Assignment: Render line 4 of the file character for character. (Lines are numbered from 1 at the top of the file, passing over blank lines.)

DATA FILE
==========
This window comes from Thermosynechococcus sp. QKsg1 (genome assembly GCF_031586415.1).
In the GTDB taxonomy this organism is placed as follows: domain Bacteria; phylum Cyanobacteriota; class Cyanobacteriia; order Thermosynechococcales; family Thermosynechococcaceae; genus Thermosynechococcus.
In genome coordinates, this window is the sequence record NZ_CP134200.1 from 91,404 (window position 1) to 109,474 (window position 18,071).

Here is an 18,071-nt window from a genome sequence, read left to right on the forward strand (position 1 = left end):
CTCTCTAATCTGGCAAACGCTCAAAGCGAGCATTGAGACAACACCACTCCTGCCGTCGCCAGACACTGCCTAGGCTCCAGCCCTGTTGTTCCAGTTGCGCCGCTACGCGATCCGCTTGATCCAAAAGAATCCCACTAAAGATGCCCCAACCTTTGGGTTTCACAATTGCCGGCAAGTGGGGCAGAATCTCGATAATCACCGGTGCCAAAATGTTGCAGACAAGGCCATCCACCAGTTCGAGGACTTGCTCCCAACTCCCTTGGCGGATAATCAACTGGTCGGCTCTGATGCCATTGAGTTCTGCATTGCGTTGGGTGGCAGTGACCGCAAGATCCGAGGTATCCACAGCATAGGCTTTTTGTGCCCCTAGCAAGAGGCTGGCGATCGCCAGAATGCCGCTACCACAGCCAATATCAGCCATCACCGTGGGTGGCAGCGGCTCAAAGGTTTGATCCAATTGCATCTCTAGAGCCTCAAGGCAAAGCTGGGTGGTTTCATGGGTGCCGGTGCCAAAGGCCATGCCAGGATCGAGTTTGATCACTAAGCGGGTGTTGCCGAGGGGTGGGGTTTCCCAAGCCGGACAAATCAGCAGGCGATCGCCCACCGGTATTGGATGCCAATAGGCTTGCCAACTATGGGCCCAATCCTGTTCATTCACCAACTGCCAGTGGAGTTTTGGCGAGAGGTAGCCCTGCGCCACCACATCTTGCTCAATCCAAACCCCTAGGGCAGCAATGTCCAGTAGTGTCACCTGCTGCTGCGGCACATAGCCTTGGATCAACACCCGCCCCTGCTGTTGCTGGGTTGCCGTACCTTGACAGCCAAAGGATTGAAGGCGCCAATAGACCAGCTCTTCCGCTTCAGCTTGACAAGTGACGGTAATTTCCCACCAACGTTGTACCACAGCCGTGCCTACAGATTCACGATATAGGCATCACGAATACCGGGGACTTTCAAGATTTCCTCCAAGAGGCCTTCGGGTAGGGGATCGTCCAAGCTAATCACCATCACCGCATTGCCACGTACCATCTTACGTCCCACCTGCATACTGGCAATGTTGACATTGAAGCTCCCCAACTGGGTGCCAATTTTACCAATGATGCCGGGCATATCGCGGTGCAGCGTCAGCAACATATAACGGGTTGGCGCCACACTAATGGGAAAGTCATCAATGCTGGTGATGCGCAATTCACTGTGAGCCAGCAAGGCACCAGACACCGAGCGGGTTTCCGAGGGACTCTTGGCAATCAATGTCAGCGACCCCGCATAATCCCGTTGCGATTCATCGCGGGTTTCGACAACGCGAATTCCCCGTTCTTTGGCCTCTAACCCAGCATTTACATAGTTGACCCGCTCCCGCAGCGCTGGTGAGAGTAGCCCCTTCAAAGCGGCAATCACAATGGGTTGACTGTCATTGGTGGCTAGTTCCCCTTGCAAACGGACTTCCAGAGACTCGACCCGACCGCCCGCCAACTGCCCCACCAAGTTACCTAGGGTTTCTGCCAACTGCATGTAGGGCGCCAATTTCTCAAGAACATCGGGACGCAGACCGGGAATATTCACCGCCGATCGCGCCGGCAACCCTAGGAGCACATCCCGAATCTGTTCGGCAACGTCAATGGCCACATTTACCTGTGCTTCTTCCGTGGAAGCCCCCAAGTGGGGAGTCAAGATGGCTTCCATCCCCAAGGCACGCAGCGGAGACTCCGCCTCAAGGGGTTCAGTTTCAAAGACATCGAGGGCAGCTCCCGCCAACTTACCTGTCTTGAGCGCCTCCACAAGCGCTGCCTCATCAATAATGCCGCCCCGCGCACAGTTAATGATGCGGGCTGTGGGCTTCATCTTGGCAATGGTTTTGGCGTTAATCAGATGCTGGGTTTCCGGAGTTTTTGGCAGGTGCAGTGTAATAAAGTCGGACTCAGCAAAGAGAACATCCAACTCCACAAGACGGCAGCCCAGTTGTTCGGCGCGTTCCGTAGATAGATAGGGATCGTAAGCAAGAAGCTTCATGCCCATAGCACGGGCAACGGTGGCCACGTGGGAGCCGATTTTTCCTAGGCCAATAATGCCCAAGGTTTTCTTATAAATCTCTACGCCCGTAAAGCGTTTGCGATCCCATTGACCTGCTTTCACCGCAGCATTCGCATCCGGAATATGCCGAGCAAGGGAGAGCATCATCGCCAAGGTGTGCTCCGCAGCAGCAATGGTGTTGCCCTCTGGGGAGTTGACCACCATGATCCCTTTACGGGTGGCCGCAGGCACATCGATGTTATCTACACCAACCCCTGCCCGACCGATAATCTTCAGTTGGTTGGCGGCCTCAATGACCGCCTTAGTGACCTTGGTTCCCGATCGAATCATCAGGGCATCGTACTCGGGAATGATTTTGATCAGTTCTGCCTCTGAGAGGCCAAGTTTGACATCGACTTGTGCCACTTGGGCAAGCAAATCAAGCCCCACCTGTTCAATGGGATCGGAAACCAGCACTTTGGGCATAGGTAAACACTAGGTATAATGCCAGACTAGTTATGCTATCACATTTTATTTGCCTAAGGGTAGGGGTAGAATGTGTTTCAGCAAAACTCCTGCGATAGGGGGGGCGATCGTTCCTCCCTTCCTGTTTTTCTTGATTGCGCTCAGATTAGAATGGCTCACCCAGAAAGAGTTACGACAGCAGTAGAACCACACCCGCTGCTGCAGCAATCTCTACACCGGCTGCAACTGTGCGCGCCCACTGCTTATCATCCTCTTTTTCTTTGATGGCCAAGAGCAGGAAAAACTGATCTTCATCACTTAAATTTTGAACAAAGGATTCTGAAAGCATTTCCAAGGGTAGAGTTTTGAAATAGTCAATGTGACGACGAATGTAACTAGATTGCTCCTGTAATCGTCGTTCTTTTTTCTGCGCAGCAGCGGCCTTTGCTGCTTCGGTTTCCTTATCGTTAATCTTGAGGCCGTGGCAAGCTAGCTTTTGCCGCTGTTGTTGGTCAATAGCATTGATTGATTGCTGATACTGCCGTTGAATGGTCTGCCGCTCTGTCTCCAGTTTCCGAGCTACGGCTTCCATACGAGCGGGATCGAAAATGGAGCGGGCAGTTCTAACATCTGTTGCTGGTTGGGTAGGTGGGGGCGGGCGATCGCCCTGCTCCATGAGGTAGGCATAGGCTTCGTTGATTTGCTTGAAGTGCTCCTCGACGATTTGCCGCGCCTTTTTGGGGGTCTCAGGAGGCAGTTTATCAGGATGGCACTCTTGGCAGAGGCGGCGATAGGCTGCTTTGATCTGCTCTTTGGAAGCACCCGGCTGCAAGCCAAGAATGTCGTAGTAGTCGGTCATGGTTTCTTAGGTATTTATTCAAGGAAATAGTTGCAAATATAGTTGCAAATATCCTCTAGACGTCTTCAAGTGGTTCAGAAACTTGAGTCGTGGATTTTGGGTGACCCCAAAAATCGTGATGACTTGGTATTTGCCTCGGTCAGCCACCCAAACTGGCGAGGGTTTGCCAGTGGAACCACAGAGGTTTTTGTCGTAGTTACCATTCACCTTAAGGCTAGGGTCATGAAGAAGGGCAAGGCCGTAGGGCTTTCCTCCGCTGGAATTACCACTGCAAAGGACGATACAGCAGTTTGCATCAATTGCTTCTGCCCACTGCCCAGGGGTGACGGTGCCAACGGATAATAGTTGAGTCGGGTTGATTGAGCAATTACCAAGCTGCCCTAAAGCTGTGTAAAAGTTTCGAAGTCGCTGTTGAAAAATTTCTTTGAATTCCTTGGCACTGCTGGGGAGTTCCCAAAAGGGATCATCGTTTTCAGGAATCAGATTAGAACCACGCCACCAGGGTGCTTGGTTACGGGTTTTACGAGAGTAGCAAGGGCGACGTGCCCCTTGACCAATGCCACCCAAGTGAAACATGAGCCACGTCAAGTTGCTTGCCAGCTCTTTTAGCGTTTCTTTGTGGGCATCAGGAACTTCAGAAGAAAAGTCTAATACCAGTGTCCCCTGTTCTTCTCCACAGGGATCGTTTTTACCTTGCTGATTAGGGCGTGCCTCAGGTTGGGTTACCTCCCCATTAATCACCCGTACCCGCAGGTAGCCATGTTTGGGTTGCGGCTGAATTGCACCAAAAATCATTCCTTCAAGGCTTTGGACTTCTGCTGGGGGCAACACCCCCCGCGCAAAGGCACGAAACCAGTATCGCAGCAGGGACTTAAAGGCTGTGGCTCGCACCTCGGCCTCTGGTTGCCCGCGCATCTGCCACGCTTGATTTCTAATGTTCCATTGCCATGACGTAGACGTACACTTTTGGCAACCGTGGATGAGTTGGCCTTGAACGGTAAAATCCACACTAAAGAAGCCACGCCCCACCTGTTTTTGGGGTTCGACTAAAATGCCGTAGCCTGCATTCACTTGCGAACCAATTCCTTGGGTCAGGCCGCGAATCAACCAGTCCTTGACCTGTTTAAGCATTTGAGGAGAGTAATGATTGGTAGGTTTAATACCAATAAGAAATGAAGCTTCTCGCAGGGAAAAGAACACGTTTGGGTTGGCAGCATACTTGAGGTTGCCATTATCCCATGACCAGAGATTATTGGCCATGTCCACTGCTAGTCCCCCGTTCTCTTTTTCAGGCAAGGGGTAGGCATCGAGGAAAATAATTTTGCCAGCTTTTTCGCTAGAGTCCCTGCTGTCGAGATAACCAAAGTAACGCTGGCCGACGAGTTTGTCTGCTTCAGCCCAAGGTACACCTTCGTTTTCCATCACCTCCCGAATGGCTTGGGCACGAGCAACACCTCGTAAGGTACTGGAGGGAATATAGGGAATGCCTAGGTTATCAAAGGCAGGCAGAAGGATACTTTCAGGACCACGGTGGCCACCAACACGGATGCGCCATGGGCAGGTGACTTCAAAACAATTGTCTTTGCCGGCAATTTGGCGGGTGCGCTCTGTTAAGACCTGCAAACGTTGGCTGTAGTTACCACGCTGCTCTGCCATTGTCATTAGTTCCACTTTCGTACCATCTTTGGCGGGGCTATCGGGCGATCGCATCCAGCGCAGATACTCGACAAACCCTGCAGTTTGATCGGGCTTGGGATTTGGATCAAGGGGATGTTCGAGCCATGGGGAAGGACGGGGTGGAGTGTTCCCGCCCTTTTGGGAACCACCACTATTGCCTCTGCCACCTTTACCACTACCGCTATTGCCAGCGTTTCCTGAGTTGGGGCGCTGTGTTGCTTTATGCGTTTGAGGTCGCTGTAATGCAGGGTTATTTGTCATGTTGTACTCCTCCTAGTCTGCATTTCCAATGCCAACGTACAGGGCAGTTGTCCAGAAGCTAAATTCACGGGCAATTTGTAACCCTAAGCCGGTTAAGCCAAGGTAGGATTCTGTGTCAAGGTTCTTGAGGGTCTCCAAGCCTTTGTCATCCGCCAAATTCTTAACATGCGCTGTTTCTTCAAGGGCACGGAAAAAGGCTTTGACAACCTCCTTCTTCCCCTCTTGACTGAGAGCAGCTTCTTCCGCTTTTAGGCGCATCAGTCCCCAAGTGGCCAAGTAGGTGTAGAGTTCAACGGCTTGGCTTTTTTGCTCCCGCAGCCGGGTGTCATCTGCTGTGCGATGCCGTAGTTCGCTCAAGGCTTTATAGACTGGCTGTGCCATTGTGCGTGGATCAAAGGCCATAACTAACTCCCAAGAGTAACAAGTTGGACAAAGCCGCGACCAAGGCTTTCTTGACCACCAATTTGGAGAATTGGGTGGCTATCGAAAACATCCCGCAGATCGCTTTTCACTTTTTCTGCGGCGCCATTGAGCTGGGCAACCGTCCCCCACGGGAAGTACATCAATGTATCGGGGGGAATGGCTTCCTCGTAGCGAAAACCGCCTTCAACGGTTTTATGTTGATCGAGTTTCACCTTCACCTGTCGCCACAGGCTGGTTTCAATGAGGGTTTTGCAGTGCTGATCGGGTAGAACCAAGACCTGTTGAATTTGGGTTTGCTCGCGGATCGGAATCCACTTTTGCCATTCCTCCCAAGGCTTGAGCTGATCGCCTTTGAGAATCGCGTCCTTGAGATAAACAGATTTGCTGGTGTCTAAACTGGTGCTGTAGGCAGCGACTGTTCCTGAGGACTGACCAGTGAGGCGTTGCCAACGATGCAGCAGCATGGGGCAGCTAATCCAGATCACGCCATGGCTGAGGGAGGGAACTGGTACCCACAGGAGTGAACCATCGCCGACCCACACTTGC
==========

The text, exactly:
Here is an 18,071-nt window from a genome sequence, read left to right on the forward strand (position 1 = left end):